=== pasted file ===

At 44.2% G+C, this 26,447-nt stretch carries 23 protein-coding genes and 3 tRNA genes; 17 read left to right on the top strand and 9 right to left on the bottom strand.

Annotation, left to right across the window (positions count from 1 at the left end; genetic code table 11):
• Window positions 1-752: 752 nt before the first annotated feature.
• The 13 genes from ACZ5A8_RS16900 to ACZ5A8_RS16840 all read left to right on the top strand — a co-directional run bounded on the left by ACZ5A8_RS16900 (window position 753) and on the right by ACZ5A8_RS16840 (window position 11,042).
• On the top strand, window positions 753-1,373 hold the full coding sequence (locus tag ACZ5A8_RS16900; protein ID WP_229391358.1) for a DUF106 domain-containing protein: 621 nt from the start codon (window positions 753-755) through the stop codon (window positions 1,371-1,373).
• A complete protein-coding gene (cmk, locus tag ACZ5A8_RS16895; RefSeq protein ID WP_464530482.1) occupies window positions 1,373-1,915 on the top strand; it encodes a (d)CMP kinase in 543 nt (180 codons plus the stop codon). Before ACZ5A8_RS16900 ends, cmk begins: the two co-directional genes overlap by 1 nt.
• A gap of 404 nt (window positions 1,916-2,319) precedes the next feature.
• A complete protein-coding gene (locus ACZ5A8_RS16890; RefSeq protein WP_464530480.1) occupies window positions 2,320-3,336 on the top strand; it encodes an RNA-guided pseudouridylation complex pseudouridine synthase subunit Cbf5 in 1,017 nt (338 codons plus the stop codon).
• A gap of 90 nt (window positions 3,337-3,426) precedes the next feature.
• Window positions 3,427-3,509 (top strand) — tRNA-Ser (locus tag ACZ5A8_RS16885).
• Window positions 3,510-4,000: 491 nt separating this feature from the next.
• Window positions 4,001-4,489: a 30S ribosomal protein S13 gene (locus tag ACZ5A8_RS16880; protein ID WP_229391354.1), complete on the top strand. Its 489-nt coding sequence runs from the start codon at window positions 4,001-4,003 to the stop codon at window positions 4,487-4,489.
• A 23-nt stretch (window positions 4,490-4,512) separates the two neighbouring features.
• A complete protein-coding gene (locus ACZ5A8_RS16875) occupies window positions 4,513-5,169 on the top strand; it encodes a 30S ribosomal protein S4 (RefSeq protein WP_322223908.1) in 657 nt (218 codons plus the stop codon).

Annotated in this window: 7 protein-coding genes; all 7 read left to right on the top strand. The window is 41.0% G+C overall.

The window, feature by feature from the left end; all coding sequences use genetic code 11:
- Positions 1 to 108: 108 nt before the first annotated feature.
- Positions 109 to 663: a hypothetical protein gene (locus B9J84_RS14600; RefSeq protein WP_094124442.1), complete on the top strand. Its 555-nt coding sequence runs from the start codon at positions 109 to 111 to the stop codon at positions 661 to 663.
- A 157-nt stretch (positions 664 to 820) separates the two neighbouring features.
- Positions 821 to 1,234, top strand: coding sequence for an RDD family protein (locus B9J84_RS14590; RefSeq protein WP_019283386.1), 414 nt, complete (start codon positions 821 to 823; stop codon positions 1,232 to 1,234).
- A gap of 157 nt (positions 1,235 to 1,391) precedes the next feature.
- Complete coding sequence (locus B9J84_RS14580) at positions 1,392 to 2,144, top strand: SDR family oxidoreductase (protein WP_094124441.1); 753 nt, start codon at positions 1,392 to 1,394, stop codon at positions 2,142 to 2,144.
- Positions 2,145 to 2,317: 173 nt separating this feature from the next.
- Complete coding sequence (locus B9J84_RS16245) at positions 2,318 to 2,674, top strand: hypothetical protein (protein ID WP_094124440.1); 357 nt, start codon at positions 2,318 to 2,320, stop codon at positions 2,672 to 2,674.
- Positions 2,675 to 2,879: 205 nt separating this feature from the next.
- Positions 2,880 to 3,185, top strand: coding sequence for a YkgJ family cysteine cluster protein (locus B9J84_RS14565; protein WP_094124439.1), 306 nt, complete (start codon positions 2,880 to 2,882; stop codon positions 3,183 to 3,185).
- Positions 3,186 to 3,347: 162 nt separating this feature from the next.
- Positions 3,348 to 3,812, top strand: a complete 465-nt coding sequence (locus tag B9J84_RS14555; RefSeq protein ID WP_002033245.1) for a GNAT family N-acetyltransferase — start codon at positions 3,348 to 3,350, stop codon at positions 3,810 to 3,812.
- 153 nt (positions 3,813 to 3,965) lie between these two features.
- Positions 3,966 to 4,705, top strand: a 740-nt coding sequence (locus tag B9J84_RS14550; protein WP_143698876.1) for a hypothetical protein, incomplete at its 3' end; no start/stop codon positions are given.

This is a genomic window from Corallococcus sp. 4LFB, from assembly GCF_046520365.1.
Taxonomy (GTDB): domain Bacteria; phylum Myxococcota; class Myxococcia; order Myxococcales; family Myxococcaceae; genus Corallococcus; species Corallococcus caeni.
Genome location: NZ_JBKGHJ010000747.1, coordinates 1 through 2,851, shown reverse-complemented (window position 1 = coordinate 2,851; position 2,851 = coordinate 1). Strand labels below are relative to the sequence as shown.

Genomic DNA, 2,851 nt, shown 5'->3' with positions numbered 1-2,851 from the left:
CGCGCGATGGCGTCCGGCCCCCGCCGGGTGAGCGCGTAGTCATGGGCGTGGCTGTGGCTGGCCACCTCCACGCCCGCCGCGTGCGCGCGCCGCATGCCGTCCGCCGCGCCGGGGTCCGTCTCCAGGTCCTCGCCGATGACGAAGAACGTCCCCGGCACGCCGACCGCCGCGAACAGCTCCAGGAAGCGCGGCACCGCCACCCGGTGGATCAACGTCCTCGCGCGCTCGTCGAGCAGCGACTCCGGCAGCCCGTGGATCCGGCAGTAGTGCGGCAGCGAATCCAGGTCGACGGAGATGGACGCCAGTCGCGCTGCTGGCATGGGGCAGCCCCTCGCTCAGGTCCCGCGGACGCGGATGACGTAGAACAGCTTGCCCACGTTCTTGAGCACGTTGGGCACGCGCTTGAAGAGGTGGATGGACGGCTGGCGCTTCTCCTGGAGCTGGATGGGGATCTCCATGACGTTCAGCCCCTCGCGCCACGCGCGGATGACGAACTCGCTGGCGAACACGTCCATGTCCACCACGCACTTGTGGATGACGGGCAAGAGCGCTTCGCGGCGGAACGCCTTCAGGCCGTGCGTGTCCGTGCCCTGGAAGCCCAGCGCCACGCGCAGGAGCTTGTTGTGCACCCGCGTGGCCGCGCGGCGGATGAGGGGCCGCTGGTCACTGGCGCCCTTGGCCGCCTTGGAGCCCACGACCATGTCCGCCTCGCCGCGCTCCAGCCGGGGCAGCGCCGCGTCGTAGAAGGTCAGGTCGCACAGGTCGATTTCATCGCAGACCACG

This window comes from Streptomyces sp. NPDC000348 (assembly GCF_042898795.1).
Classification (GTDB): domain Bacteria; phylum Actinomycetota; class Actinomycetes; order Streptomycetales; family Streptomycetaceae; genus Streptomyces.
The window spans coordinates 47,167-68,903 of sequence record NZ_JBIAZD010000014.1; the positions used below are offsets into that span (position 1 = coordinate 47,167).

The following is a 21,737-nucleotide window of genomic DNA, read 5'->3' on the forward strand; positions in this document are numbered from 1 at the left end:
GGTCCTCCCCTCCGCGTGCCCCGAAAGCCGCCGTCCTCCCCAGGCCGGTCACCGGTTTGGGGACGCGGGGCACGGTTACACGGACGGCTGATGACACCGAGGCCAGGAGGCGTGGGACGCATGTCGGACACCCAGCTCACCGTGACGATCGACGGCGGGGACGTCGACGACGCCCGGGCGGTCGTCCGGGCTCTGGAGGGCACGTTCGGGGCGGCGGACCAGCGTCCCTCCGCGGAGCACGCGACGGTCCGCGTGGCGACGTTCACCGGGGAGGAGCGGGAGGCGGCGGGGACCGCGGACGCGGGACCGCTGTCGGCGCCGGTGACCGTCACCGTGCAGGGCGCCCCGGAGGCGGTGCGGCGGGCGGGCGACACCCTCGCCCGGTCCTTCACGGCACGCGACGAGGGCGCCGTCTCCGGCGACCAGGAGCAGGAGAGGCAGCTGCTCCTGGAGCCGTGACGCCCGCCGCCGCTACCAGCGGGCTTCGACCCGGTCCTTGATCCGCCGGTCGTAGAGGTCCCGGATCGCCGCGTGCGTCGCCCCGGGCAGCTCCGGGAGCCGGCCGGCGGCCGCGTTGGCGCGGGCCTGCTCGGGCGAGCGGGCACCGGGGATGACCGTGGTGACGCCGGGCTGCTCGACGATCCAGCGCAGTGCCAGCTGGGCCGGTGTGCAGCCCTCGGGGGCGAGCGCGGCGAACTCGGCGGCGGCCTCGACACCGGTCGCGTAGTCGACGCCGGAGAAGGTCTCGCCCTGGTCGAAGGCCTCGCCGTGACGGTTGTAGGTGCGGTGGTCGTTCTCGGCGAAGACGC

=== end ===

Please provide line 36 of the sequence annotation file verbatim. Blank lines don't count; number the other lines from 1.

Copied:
This window comes from Streptomyces sp. NPDC000348 (assembly GCF_042898795.1).